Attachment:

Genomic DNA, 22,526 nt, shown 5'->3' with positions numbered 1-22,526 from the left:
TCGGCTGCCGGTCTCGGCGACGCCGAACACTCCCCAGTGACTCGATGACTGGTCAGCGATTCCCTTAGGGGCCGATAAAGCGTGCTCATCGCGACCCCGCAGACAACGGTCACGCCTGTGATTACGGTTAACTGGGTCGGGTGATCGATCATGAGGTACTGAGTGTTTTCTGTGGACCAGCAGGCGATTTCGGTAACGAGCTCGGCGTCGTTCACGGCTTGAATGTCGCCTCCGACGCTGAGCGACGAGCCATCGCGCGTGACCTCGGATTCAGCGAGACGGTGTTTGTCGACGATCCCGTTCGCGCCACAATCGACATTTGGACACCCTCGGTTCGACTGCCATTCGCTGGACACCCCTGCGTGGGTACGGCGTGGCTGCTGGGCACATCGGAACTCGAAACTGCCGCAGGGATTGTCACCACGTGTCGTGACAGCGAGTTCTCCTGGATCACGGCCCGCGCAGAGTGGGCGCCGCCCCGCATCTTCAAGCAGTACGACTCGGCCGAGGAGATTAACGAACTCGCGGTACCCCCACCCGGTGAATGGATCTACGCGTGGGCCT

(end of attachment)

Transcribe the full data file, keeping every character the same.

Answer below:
Genomic DNA, 22,526 nt, shown 5'->3' with positions numbered 1-22,526 from the left:
TCGGCTGCCGGTCTCGGCGACGCCGAACACTCCCCAGTGACTCGATGACTGGTCAGCGATTCCCTTAGGGGCCGATAAAGCGTGCTCATCGCGACCCCGCAGACAACGGTCACGCCTGTGATTACGGTTAACTGGGTCGGGTGATCGATCATGAGGTACTGAGTGTTTTCTGTGGACCAGCAGGCGATTTCGGTAACGAGCTCGGCGTCGTTCACGGCTTGAATGTCGCCTCCGACGCTGAGCGACGAGCCATCGCGCGTGACCTCGGATTCAGCGAGACGGTGTTTGTCGACGATCCCGTTCGCGCCACAATCGACATTTGGACACCCTCGGTTCGACTGCCATTCGCTGGACACCCCTGCGTGGGTACGGCGTGGCTGCTGGGCACATCGGAACTCGAAACTGCCGCAGGGATTGTCACCACGTGTCGTGACAGCGAGTTCTCCTGGATCACGGCCCGCGCAGAGTGGGCGCCGCCCCGCATCTTCAAGCAGTACGACTCGGCCGAGGAGATTAACGAACTCGCGGTACCCCCACCCGGTGAATGGATCTACGCGTGGGCCT